Josh Dehaas, CTVNews.ca Writer
Leaders of the Somali community in Minneapolis are warning their fellow countrymen not to risk their lives by trekking across the U.S.-Canada border in freezing nighttime temperatures.
More than 400 people have illegally crossed the border near Emerson, Man., between April, 2016 and the end of January, according to the Canadian Border Services Agency. More than half are Somali.
Minneapolis community activist Omar Jamal told CTV Winnipeg that he has counselled as many as 30 families — mostly from Minnesota but also from Ohio — against crossing the border. About half have gone anyway, he said.
Jamal said the families are paying $600 to $1,000 a person for rides to the border, often with small children. “When the sun goes down at night,” he said, “they will start walking.”
Jamal said their immigration statuses vary. “Some of them just came out of jail … they were in immigration detention and awaiting their process, some have been convicted on some level of a crime, some of them may even have a green card,” he said.
One thing he said they have in common is fear of U.S. President Donald Trump’s 90-day travel ban on people from seven countries, including Somalia. The Jan. 27 executive order was suspended by a federal appeals court on Feb 9.
Jamal said there is a lot of “fearmongering” in the community and that people should keep in mind that the travel ban was only meant to be temporary. “If you don’t have any conviction,” he said, “I think you have a (better) chance of getting your documents here.”
Jibril Afyareh, an advocate with the Somali Citizens League, agreed that many of those heading north are people who have already been rejected by the U.S., and are now worried about deportation by Immigration and Customs Enforcement (ICE).
“It seems those rejection documents are a valid reason to go to Canada as asylum seekers or immigrants,” he said. “And, as the Canadian prime minister has put it, he’s welcoming them,’ Afyareh added.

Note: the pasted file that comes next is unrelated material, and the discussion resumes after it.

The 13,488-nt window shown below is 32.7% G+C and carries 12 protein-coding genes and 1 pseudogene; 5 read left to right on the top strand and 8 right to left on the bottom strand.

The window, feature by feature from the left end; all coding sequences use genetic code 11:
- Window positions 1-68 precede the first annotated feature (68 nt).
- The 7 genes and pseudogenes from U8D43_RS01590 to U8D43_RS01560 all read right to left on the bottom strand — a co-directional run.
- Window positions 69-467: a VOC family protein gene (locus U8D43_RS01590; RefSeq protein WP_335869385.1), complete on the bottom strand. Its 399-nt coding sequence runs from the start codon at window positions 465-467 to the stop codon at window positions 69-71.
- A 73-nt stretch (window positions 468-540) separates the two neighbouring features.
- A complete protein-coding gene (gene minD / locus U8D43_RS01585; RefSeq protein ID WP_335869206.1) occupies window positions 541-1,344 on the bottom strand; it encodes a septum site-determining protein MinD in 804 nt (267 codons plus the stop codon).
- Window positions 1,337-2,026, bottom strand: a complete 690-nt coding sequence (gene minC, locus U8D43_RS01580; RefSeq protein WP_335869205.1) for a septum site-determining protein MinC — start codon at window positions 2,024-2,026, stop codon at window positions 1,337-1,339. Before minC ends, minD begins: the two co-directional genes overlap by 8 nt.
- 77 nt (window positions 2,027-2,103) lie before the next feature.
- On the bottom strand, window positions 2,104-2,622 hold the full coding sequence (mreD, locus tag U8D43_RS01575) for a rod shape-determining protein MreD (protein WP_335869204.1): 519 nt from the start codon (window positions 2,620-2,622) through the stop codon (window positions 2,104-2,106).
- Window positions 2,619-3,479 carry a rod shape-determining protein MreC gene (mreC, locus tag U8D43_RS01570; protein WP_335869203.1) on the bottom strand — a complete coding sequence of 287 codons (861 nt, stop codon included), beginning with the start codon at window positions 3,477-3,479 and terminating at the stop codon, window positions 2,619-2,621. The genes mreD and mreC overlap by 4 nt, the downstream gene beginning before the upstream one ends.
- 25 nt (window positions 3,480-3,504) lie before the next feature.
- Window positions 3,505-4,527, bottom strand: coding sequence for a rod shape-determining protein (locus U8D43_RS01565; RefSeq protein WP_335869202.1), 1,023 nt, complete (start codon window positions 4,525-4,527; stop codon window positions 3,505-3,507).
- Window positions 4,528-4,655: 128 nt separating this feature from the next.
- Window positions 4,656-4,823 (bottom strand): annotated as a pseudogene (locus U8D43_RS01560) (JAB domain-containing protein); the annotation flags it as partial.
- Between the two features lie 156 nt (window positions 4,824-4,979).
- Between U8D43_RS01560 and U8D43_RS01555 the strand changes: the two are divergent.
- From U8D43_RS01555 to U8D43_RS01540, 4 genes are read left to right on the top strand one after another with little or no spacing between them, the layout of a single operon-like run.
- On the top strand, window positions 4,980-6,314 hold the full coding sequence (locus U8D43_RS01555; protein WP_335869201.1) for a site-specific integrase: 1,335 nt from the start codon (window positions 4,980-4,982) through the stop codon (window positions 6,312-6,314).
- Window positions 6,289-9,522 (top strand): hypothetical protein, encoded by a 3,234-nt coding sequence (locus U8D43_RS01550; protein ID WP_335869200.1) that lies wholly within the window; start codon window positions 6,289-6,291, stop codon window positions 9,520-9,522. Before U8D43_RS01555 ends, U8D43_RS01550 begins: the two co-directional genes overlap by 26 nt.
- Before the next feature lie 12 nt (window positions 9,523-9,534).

Prime Minister Justin Trudeau famously tweeted on the weekend Trump’s travel ban took effect: “to those fleeing persecution, terror & war, Canadians will welcome you, regardless of your faith. Diversity is our strength #WelcomeToCanada.”
However, a Canada-U.S. treaty known as the Safe Third Country Agreement requiring refugee claimants to make their claims in the first country they arrive in remains in place, so asylum seekers can expect to be turned back if they show up at a regulated crossing.
Afyareh said he urges people to “stay calm” and avoid the risk of crossing into Canada.
He also said the ban has had a devastating effect on those who saw the U.S. as a beacon of freedom but are now being told “you don’t belong here.”
“Obviously we need to secure and work on the safety of this country,” Afyareh said. “I do this every day, working with the youth attorney trying to stop radicalization.”
“But this (travel ban) defeats the purpose,” he added. “This sends the message that you’re not wanted by this country which is not the case.”
Bashir Khan, a Winnipeg immigration lawyer, told CTV News Channel earlier this month that the asylum seekers have a high likelihood of success — even if the U.S rejected them.
“In my experience,” Khan said, “80 to 90 per cent of the people who are denied asylum in the United States do end up winning their refugee claim before the Immigration and Refugee Board of Canada.”
Manitoba isn’t the only province seeing a spike in asylum seekers illegally crossing the border. In fact, Quebec has seen the biggest increase.
With a report from CTV Winnipeg’s Beth MacDonell